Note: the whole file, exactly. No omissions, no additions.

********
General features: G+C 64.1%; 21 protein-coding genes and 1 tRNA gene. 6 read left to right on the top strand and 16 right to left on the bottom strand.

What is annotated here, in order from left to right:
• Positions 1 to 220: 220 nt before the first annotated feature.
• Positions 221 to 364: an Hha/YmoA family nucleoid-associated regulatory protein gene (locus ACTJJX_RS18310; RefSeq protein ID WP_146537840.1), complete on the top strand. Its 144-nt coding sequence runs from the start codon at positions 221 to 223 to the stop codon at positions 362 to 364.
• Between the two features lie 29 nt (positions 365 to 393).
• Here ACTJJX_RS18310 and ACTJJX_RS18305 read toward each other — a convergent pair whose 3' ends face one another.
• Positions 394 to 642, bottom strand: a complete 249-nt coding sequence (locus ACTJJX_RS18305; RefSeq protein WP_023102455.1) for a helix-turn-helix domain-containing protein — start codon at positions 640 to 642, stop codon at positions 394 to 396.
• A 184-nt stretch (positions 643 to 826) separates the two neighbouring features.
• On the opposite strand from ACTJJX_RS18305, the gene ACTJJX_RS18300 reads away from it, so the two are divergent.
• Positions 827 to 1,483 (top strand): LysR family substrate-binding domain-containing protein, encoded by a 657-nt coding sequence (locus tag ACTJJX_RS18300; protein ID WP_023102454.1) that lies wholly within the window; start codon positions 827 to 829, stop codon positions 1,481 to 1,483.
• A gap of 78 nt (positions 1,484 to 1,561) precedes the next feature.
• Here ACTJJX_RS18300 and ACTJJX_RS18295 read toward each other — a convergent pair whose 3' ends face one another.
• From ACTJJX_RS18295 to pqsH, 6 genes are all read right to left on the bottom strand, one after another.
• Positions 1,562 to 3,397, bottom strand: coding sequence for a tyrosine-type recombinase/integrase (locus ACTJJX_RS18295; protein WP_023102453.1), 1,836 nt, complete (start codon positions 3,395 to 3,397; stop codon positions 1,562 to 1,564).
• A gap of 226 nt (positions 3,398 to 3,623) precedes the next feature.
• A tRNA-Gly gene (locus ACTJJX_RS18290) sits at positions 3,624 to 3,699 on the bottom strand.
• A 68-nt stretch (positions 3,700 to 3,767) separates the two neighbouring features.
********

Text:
General features: G+C 64.1%; 21 protein-coding genes and 1 tRNA gene. 6 read left to right on the top strand and 16 right to left on the bottom strand.

What is annotated here, in order from left to right:
• Positions 1 to 220: 220 nt before the first annotated feature.
• Positions 221 to 364: an Hha/YmoA family nucleoid-associated regulatory protein gene (locus ACTJJX_RS18310; RefSeq protein ID WP_146537840.1), complete on the top strand. Its 144-nt coding sequence runs from the start codon at positions 221 to 223 to the stop codon at positions 362 to 364.
• Between the two features lie 29 nt (positions 365 to 393).
• Here ACTJJX_RS18310 and ACTJJX_RS18305 read toward each other — a convergent pair whose 3' ends face one another.
• Positions 394 to 642, bottom strand: a complete 249-nt coding sequence (locus ACTJJX_RS18305; RefSeq protein WP_023102455.1) for a helix-turn-helix domain-containing protein — start codon at positions 640 to 642, stop codon at positions 394 to 396.
• A 184-nt stretch (positions 643 to 826) separates the two neighbouring features.
• On the opposite strand from ACTJJX_RS18305, the gene ACTJJX_RS18300 reads away from it, so the two are divergent.
• Positions 827 to 1,483 (top strand): LysR family substrate-binding domain-containing protein, encoded by a 657-nt coding sequence (locus tag ACTJJX_RS18300; protein ID WP_023102454.1) that lies wholly within the window; start codon positions 827 to 829, stop codon positions 1,481 to 1,483.
• A gap of 78 nt (positions 1,484 to 1,561) precedes the next feature.
• Here ACTJJX_RS18300 and ACTJJX_RS18295 read toward each other — a convergent pair whose 3' ends face one another.
• From ACTJJX_RS18295 to pqsH, 6 genes are all read right to left on the bottom strand, one after another.
• Positions 1,562 to 3,397, bottom strand: coding sequence for a tyrosine-type recombinase/integrase (locus ACTJJX_RS18295; protein WP_023102453.1), 1,836 nt, complete (start codon positions 3,395 to 3,397; stop codon positions 1,562 to 1,564).
• A gap of 226 nt (positions 3,398 to 3,623) precedes the next feature.
• A tRNA-Gly gene (locus ACTJJX_RS18290) sits at positions 3,624 to 3,699 on the bottom strand.
• A 68-nt stretch (positions 3,700 to 3,767) separates the two neighbouring features.